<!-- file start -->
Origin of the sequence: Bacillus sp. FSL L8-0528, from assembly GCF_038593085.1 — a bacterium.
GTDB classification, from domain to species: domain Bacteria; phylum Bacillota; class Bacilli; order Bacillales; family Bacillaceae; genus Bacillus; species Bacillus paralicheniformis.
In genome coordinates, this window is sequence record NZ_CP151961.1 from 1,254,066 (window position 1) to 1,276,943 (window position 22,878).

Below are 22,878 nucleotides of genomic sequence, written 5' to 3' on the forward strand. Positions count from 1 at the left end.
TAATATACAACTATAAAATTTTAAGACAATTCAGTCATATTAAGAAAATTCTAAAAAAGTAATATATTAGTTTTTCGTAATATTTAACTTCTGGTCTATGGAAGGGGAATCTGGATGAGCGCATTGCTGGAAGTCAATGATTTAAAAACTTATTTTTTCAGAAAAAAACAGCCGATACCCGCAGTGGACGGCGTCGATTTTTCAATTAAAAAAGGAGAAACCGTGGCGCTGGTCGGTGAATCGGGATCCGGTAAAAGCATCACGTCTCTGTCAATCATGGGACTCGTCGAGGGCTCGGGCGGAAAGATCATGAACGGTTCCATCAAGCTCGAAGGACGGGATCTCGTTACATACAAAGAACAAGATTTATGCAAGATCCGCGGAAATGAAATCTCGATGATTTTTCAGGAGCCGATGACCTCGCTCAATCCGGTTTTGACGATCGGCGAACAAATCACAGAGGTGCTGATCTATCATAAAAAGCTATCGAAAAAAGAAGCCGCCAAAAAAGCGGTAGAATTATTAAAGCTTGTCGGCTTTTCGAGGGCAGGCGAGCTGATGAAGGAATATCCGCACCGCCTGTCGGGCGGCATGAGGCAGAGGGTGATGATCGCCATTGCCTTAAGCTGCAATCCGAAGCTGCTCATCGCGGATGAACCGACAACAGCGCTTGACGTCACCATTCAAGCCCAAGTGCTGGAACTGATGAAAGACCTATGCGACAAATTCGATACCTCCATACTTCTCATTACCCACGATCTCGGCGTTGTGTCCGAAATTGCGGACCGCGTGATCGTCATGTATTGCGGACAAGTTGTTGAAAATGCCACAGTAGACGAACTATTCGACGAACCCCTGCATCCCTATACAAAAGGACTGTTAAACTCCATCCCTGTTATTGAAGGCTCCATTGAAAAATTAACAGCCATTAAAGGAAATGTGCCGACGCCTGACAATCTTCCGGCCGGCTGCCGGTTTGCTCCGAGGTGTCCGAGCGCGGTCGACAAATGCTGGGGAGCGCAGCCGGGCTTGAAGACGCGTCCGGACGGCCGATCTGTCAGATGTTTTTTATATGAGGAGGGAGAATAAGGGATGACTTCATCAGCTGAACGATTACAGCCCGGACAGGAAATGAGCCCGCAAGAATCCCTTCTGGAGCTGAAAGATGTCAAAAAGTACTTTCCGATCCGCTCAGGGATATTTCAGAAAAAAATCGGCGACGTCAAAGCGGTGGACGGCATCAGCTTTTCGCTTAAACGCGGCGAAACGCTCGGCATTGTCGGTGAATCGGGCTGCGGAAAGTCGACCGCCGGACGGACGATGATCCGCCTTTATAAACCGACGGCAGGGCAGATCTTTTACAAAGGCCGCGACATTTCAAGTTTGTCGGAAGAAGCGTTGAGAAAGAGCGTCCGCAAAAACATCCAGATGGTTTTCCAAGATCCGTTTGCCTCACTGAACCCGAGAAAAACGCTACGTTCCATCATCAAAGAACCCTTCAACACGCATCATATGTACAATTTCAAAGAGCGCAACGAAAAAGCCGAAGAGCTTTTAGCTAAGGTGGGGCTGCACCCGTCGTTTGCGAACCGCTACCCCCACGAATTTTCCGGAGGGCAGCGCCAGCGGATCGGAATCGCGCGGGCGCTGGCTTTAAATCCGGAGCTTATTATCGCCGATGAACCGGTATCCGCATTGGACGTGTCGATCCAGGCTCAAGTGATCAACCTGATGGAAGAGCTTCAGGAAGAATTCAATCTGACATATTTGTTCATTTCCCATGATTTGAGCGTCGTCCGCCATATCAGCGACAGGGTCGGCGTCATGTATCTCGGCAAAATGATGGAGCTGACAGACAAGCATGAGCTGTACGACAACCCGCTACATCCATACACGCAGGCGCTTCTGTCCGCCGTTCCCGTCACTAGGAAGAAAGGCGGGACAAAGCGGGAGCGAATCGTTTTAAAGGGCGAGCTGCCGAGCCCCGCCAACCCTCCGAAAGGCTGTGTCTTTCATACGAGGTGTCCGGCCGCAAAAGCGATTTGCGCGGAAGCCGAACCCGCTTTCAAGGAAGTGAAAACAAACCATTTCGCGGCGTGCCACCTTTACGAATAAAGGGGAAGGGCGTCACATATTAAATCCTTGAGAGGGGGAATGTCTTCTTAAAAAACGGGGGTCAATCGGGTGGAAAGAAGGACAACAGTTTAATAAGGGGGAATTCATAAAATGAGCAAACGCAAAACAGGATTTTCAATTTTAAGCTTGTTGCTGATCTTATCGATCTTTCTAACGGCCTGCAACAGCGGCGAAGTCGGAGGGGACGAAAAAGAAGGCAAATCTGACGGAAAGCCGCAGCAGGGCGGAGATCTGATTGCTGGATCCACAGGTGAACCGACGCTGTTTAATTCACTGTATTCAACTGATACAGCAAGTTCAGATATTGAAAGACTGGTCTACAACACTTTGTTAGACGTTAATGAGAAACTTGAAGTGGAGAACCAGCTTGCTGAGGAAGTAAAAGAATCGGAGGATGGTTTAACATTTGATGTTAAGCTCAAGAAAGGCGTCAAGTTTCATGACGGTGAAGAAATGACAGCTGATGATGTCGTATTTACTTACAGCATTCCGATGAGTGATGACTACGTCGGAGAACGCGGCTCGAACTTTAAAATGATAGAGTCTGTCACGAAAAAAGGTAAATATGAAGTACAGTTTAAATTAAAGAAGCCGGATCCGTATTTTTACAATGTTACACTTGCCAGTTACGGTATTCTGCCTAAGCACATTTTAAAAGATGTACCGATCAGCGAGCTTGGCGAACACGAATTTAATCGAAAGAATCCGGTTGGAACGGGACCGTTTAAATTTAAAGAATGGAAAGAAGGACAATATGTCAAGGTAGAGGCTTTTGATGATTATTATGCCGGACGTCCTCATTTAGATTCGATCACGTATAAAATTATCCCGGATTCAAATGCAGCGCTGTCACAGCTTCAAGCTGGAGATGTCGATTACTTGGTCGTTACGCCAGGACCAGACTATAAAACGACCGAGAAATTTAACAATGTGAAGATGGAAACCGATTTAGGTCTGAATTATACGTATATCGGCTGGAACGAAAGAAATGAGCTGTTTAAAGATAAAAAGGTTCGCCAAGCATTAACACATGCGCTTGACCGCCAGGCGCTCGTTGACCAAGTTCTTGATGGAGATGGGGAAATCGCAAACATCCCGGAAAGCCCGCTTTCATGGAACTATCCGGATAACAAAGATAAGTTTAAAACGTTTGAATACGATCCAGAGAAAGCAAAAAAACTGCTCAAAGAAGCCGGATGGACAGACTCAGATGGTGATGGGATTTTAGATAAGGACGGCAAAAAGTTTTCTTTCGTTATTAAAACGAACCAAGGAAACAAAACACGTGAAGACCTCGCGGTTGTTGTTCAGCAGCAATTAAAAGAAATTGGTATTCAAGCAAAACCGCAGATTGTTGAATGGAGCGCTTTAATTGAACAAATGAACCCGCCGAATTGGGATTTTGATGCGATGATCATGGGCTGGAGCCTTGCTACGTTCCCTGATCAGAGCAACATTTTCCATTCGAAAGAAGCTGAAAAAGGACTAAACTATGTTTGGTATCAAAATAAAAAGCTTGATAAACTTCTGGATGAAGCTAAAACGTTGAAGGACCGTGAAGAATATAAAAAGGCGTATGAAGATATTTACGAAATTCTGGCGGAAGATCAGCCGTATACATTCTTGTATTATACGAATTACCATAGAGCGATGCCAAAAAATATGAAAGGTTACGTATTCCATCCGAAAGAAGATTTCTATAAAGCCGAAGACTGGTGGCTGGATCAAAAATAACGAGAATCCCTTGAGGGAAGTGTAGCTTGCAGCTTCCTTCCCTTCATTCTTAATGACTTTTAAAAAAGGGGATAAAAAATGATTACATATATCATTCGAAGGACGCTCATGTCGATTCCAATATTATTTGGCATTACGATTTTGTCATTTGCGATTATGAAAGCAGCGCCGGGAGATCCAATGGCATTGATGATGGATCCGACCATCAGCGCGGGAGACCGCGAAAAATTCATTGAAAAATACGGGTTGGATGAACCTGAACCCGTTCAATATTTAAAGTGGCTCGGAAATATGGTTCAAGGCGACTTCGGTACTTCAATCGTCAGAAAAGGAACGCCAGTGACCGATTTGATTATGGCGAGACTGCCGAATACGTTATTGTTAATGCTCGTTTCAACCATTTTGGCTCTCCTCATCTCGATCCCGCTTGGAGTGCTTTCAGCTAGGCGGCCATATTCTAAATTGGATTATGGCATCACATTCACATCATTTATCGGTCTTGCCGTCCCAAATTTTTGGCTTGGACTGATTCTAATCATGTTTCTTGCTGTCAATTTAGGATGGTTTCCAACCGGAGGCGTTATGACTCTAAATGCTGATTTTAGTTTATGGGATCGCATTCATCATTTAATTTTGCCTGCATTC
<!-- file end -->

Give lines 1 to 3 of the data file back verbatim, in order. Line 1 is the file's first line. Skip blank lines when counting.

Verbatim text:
Origin of the sequence: Bacillus sp. FSL L8-0528, from assembly GCF_038593085.1 — a bacterium.
GTDB classification, from domain to species: domain Bacteria; phylum Bacillota; class Bacilli; order Bacillales; family Bacillaceae; genus Bacillus; species Bacillus paralicheniformis.
In genome coordinates, this window is sequence record NZ_CP151961.1 from 1,254,066 (window position 1) to 1,276,943 (window position 22,878).